This is not a case in which trial counsel “did not even take the first step of interviewing witnesses or requesting records,” see Porter v. McCollum, 558 U.S. 30, 39, 130 S.Ct. 447, 453, 175 L.Ed.2d 398 (2009), conducted a cursory investigation “limited to one day or less” of interviewing witnesses, see Sears v. Upton, ––– U.S. ––––, 130 S.Ct. 3259, 3264, 177 L.Ed.2d 1025 (2010) (quotation marks omitted), did not expand their investigation beyond the acquisition of a narrow set of records, see Wiggins, 539 U.S. at 524–25, 123 S.Ct. at 2536–37, or failed to examine readily available documents that they knew the prosecution intended to use in aggravation, see Rompilla v. Beard, 545 U.S. 374, 383–84, 125 S.Ct. 2456, 2464, 162 L.Ed.2d 360 (2005). Instead, it's a case like Strickland itself in which counsel's “decision not to seek more [mitigating] evidence than was already in hand” fell within “the range of professionally reasonable judgments.” 466 U.S. at 699, 104 S.Ct. at 2070. At the least, fair-minded jurists could so conclude, which is enough to satisfy AEDPA's highly deferential standards and preclude federal habeas relief.4 See Holsey, 694 F.3d at 1257.
The state habeas court's finding of no deficient performance was also reasonable with respect to trial counsel's mental health investigation, which included obtaining Gissendaner's mental health records and consulting with Dr. Stark. Gissendaner asserts that counsel merely asked Dr. Stark to assess whether there was a viable defense based on mental retardation or insanity. The state habeas court, however, found that Dr. Stark's evaluation “covered issues which might potentially have been utilized for mitigation purposes”—a factual finding that is not objectively unreasonable in light of the record. See Miller–El v. Cockrell, 537 U.S. 322, 340, 123 S.Ct. 1029, 1041, 154 L.Ed.2d 931 (2003) (“Factual determinations by state courts are presumed correct absent clear and convincing evidence to the contrary, § 2254(e)(1), and a decision adjudicated on the merits in a state court and based on a factual determination will not be overturned on factual grounds unless objectively unreasonable in light of the evidence presented in the state-court proceeding, § 2254(d)(2).”). Although neither of Gissendaner's trial attorneys could recall during the state collateral proceedings whether Dr. Stark was specifically asked to examine mental health issues beyond that of mental retardation and insanity, Reilly did testify that he believed that Dr. Stark's assessment “covered issues which potentially might have been utilized for mitigation purposes.” The record also indicates that Dr. Stark, after evaluating Gissendaner, surmised that her history of infidelity may have stemmed from a rejection of her bisexuality or homosexuality. That finding indicates that Dr. Stark's assessment extended beyond issues of insanity and mental retardation.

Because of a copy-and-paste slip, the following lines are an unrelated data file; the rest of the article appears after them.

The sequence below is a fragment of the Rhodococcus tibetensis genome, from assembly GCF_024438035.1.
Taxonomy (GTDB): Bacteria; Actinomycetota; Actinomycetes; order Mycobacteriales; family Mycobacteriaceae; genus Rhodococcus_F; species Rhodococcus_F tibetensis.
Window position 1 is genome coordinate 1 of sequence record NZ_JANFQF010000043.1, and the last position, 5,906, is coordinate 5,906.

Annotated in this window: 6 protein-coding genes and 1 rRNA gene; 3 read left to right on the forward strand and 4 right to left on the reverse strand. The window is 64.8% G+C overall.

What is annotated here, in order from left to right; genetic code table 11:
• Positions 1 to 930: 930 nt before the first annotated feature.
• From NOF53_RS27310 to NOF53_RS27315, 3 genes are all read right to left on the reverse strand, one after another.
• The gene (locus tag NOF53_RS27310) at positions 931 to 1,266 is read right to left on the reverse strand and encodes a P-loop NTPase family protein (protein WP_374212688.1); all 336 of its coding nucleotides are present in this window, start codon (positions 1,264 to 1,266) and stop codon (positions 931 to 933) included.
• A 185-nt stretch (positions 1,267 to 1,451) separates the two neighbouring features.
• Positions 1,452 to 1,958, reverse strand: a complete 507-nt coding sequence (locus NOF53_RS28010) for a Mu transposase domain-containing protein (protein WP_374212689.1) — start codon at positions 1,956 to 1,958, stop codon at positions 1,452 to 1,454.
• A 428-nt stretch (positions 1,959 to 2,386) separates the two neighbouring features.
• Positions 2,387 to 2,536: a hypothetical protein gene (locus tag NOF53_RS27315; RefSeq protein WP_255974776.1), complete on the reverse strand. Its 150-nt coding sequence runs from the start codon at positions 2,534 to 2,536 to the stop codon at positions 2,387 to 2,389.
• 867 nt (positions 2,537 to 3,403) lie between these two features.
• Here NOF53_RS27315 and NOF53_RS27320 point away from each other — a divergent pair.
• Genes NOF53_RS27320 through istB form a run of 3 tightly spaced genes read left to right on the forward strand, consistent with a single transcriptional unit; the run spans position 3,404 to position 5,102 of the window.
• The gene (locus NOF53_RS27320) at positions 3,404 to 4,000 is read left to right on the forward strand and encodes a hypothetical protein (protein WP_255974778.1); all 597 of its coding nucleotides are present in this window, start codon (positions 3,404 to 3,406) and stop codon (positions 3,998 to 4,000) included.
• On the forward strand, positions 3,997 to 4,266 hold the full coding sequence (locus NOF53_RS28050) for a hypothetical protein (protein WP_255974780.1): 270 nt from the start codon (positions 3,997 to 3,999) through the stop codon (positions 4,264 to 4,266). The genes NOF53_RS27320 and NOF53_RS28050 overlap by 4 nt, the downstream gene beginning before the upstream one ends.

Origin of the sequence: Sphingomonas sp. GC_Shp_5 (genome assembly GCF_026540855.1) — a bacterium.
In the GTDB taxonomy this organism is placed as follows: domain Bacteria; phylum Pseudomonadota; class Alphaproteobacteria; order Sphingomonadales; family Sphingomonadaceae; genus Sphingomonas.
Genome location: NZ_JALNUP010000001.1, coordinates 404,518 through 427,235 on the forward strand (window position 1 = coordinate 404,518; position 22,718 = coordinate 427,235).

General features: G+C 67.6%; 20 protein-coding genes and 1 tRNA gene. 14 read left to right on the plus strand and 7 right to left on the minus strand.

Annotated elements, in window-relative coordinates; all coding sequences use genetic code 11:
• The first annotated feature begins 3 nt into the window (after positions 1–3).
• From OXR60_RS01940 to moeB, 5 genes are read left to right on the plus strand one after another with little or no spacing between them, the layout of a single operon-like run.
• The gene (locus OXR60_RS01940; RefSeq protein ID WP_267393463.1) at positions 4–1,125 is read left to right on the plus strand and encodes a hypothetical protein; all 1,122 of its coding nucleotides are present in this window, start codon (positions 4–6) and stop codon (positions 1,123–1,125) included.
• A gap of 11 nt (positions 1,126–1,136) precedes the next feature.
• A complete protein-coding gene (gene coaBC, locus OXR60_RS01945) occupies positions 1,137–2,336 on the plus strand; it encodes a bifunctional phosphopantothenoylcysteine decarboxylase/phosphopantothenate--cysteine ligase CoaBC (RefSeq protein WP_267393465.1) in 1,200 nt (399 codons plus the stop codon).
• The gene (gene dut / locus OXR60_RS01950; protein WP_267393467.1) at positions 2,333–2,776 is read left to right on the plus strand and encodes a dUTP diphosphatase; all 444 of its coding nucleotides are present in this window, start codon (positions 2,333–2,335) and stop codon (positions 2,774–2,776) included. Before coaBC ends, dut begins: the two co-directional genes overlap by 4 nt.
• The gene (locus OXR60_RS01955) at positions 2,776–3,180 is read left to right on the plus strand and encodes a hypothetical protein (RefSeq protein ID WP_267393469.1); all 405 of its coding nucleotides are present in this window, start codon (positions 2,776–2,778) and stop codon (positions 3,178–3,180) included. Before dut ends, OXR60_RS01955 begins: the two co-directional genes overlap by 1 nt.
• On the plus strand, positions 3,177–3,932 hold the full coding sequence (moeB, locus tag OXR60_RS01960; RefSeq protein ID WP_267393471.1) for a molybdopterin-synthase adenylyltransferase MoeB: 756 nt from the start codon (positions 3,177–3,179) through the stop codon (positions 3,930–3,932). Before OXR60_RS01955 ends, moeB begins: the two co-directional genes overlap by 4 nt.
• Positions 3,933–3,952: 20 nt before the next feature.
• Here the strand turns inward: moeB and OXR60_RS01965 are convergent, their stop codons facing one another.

While the record is admittedly ambiguous as to the scope of Dr. Stark's psychiatric evaluation, Gissendaner, who has the burden of proof and persuasion, cannot benefit from those ambiguities or from trial counsel's lack of recollection years after the fact. See Reaves v. Sec'y, Fla. Dep't of Corr., 717 F.3d 886, 901 n. 9 (11th Cir.2013) (“[C]ounsel's understandable lack of memory” when testifying years later about his actions at and before trial should not be equated with deficient performance); Harvey v. Warden, Union Corr. Inst., 629 F.3d 1228, 1245 (11th Cir.2011) (explaining that, given the presumption that counsel acted reasonably, a petitioner cannot benefit from “trial counsel's short memory”); Williams v. Allen, 598 F.3d 778, 794 (11th Cir.2010) (“An ambiguous or silent record is not sufficient to disprove the strong and continuing presumption of counsel's competency. Therefore, where the record is incomplete or unclear about counsel's actions, we will presume that he did what he should have done, and that he exercised reasonable professional judgment.”) (quotation marks and brackets omitted); Putman v. Head, 268 F.3d 1223, 1243 (11th Cir.2001) (“If the record is incomplete or unclear about counsel's actions, then it is presumed that counsel exercised reasonable professional judgment.”).
Gissendaner relies on our decision in Ferrell v. Hall, 640 F.3d 1199 (11th Cir.2011), to support her contention that Dr. Stark's mental health evaluation was “unjustifiably and unreasonably circumscribed.” In Ferrell the Georgia Supreme Court had decided that trial counsel's mental health investigation was not deficient even though it consisted of nothing more than hiring a mental health expert to examine the petitioner for mental retardation and “any problems that may have affected his waiver of rights for the statements he gave to the police.” 640 F.3d at 1227. In concluding that the state court's decision was unreasonable, we pointed out “the many red flags that had been raised about Ferrell's mental health throughout the proceeding,” which should have “led counsel to pursue a more comprehensive mental health investigation.” Id. We emphasized that the record revealed “numerous, obvious indicators” that the petitioner suffered from substantial mental health problems, including that he “talked about his religious beliefs excessively,” “spoke directly to God,” behaved strangely throughout the trial proceedings, and—most importantly—suffered a seizure during the trial itself, which caused him “to fall onto the floor, shake and speak gibberish.” Id. at 1227–28. We noted that, “despite Ferrell's obvious mental disabilities,” defense counsel never questioned any of his family members about his mental health history, which included hallucinatory episodes and multiple head injuries. Id. at 1228.